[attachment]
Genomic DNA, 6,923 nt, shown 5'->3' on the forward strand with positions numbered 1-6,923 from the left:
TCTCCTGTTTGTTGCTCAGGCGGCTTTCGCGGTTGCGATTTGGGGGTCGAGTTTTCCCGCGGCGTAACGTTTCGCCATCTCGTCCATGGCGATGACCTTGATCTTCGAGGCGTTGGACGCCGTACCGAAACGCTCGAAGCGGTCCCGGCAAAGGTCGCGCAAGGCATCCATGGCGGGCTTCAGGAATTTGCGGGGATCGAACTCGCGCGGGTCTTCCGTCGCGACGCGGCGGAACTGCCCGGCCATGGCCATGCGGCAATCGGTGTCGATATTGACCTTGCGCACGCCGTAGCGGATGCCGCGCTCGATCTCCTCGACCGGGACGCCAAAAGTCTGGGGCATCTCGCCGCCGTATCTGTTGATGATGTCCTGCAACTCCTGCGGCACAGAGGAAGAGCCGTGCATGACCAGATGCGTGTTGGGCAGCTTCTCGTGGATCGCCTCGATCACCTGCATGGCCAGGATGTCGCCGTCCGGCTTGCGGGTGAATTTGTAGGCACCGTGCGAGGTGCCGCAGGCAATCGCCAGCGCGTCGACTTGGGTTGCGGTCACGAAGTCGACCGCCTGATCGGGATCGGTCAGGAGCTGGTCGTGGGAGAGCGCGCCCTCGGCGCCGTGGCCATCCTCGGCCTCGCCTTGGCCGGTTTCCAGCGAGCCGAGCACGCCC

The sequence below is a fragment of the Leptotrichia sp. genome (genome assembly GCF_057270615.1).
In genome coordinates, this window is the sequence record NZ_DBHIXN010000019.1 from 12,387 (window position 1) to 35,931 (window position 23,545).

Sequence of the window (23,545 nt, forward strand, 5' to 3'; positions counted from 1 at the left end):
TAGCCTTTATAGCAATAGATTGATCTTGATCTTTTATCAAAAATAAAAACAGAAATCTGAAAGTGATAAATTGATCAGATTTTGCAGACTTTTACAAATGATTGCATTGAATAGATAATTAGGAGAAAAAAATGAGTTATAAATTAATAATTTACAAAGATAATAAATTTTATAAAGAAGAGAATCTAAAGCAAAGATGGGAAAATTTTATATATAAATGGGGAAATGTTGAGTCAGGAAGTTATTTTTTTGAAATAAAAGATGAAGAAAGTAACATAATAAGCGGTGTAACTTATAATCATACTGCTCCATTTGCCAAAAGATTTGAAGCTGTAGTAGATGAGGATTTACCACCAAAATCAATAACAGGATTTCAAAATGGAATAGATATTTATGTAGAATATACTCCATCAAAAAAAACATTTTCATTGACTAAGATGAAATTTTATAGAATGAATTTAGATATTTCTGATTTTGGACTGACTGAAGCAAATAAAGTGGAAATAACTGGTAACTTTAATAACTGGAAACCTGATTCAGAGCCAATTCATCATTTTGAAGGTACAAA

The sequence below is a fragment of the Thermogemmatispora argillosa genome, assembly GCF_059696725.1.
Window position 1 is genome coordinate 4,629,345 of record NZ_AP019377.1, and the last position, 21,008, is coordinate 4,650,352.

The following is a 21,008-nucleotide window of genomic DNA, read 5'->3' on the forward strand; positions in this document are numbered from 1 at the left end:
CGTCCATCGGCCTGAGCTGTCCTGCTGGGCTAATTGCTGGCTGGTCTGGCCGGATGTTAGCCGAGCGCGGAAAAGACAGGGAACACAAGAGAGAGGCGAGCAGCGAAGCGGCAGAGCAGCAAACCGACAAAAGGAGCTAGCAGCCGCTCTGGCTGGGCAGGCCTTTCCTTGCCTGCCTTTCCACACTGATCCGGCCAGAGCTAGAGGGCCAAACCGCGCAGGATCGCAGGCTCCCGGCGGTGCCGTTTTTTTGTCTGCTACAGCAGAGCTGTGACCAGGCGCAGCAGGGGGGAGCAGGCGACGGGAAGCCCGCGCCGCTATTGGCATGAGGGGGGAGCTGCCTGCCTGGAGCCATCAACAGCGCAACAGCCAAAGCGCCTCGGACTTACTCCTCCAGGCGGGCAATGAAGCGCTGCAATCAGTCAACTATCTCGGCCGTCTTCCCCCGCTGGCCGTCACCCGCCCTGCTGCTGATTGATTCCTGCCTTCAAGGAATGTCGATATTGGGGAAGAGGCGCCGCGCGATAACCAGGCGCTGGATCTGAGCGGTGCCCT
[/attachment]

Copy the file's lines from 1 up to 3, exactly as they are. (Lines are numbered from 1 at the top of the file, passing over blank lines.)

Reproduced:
Genomic DNA, 6,923 nt, shown 5'->3' on the forward strand with positions numbered 1-6,923 from the left:
TCTCCTGTTTGTTGCTCAGGCGGCTTTCGCGGTTGCGATTTGGGGGTCGAGTTTTCCCGCGGCGTAACGTTTCGCCATCTCGTCCATGGCGATGACCTTGATCTTCGAGGCGTTGGACGCCGTACCGAAACGCTCGAAGCGGTCCCGGCAAAGGTCGCGCAAGGCATCCATGGCGGGCTTCAGGAATTTGCGGGGATCGAACTCGCGCGGGTCTTCCGTCGCGACGCGGCGGAACTGCCCGGCCATGGCCATGCGGCAATCGGTGTCGATATTGACCTTGCGCACGCCGTAGCGGATGCCGCGCTCGATCTCCTCGACCGGGACGCCAAAAGTCTGGGGCATCTCGCCGCCGTATCTGTTGATGATGTCCTGCAACTCCTGCGGCACAGAGGAAGAGCCGTGCATGACCAGATGCGTGTTGGGCAGCTTCTCGTGGATCGCCTCGATCACCTGCATGGCCAGGATGTCGCCGTCCGGCTTGCGGGTGAATTTGTAGGCACCGTGCGAGGTGCCGCAGGCAATCGCCAGCGCGTCGACTTGGGTTGCGGTCACGAAGTCGACCGCCTGATCGGGATCGGTCAGGAGCTGGTCGTGGGAGAGCGCGCCCTCGGCGCCGTGGCCATCCTCGGCCTCGCCTTGGCCGGTTTCCAGCGAGCCGAGCACGCCC

The sequence below is a fragment of the Leptotrichia sp. genome (genome assembly GCF_057270615.1).